George McGovern, 1922-2012. Will his time, the time for his ideas, ever come?

My generation is dying. That’s what happens to all of us when you reach my age. (OK, I stand corrected. It happens to all of us, period.) I was reminded of this by the Washington Post’s annual gallery of notable deaths of the year. Average age of the notables? Without doing the math, probably about my age of 80. But I’m still alive. And that’s something to think about, and enjoy.

Of this year’s, so far 66 notable deaths, number two was George McGovern, who died on Sunday, October 21st, in a Sioux Falls, S.D. hospice, located in the southeastern corner of his state, and not too far from his lifelong home in Mitchell.

Number one in the same Washington Post list of notable deaths was Russell Means, who died at 72 years, one day after George McGovern, at his ranch in Porcupine, S.D. on the Pine Ridge Indian Reservation, in the southwestern corner of the state, near the traditional homelands (now the Black Hills “National” Forest) of his own tribe, the Oglala Sioux.

I have no idea if the two South Dakotan natives were friends, acquaintances, even knew one another, had any kind of relationship whatsoever, but they should have. For in addition to being well known public figures and Dakotans, both of them were revolutionaries in that they were throughout their lives out to change things, in particular to radically restructure, or better, fundamentally change their country’s values and attitudes regarding poverty (McGovern),  and  (Means) the American Indian, who at the present time is mostly ignored while living on reservations, that is bits and pieces of land that was at an earlier time all his, that is all the Indian’s own.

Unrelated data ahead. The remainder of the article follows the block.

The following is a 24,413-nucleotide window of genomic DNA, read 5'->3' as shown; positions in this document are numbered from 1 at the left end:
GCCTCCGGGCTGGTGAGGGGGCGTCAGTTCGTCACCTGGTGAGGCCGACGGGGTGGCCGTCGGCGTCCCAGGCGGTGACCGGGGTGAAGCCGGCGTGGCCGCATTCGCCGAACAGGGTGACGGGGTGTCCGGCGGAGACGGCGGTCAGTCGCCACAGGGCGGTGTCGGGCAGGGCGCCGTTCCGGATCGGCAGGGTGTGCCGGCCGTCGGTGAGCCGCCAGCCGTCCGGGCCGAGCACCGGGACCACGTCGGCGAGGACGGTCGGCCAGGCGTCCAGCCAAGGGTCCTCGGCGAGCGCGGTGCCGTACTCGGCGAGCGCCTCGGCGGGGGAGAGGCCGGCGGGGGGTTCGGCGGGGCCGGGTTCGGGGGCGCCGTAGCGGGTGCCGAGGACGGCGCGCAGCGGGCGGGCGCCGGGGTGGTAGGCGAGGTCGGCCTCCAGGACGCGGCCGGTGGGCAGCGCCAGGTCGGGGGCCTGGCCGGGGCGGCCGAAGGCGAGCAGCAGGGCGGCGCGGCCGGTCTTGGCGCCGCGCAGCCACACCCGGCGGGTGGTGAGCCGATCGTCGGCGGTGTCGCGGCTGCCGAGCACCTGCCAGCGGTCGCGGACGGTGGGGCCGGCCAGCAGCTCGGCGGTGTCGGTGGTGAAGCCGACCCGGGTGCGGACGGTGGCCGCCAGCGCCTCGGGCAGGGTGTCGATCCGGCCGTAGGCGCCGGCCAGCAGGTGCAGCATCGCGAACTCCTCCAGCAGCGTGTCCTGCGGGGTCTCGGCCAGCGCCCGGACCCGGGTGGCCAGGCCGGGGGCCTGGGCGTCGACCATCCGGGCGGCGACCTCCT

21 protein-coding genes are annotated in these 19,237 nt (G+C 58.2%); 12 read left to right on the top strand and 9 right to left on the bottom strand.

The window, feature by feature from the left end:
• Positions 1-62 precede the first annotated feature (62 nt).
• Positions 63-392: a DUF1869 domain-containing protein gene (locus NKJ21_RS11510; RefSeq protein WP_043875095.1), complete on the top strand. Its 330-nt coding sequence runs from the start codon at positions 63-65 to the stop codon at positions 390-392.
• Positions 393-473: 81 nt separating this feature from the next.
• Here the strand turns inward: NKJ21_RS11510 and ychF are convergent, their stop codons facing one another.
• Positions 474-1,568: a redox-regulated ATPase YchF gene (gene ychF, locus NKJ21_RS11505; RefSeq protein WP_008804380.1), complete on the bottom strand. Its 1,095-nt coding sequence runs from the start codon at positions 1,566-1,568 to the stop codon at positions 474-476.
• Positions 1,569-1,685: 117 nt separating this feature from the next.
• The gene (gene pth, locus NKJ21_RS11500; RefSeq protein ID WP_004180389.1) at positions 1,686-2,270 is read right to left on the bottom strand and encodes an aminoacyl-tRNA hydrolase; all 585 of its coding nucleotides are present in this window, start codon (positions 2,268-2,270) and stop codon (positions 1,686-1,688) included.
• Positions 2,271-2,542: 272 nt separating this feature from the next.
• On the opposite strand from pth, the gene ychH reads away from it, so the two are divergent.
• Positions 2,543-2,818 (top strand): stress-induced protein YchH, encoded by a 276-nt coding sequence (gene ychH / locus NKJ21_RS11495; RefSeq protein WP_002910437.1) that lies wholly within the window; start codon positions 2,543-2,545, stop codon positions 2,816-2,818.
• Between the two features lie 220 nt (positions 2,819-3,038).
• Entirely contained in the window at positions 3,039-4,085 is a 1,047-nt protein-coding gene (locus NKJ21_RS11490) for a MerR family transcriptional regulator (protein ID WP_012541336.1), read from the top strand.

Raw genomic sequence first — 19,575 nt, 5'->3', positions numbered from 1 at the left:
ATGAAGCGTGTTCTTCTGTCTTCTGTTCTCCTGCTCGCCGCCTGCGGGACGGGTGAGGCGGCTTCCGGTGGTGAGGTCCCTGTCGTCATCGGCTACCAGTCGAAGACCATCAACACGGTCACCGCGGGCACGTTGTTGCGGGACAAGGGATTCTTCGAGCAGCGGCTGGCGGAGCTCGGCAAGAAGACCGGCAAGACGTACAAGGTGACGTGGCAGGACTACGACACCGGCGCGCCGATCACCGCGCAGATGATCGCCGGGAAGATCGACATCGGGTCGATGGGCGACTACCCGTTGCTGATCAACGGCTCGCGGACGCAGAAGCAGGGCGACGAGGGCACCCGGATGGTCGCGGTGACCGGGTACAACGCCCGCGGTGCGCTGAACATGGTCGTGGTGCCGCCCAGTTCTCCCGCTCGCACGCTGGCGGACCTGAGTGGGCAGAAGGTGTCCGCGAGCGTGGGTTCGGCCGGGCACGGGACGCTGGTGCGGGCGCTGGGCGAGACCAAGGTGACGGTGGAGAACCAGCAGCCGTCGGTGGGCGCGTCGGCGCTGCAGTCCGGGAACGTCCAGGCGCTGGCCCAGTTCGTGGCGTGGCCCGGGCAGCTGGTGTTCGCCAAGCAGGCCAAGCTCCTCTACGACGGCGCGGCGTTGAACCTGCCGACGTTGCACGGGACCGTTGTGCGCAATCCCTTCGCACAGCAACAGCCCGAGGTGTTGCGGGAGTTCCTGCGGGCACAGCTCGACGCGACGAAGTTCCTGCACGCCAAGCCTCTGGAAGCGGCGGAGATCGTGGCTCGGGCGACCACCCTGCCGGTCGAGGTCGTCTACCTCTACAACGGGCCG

The life-long efforts of both men failed of course to change the attitudes of their fellow Americans. The country wasn’t ready. And now, and in spite of these two memorable lives, the country’s attitudes towards poverty and toward the American Indian are pretty much the same today as when the two of them began their efforts to bring about change more than half a century ago.

In the case of Russell Means the war he would wage to regain for the American Indian at least a part of his earlier grandeur was over before he even got started. Nothing he could do would restore to the American Indian any of the grandeur of his past. An earlier life, when, for example, free to roam the woods of upstate New York and the plains of the Dakotas, was no more. In fact, the some 300 or more native American Indian cultures spread throughout the land were, in just a few hundred years time shoved aside, at best into oblivion, by the coming and then the colonization of the entire country by mostly white, European settlers.

And no one, certainly not Russell Means, was going to undo what had already happened. The land had been forcibly taken from the Indian and the Indian was never going to get it back. The very best the Indian could do, and that’s what many of them have done given the force of circumstances, was to join up with those who had taken their lands, become themselves colonizers on the very land that had once been all their own. Russell Means understandably found that hard to swallow.

In the case of George McGovern, himself one of the race of settlers on the lands of the Oglala Sioux, his priorities were different. Also the changes he tried to effect in his own lifetime while not possible then, might, unlike the case of Means, at some future time still be possible. In his case only the timing of his struggle with the country’s attitudes was wrong. For the country wasn’t ready for his ideas. Perhaps he sensed this himself when, following his landslide defeat in the presidential election of 1972 he said, while attending the Gridiron Club’s annual dinner one year later: “Ever since I was a young man I wanted to run for the presidency in the worst possible way — and I did.”

Perhaps the “worst possible way” was to want to change his country in ways that the country did not want to be changed. But unlike the return of the Indian to his lands, which was never going to happen, McGovern’s proposals to end poverty might find one day a country ready to accept them. While Russell Means was behind his times George McGovern may have been ahead of his.

And even during his own time his ideas attracted other liberal idealists like himself, including Bill and Hillary Clinton who joined up with him during the election campaign of ’72.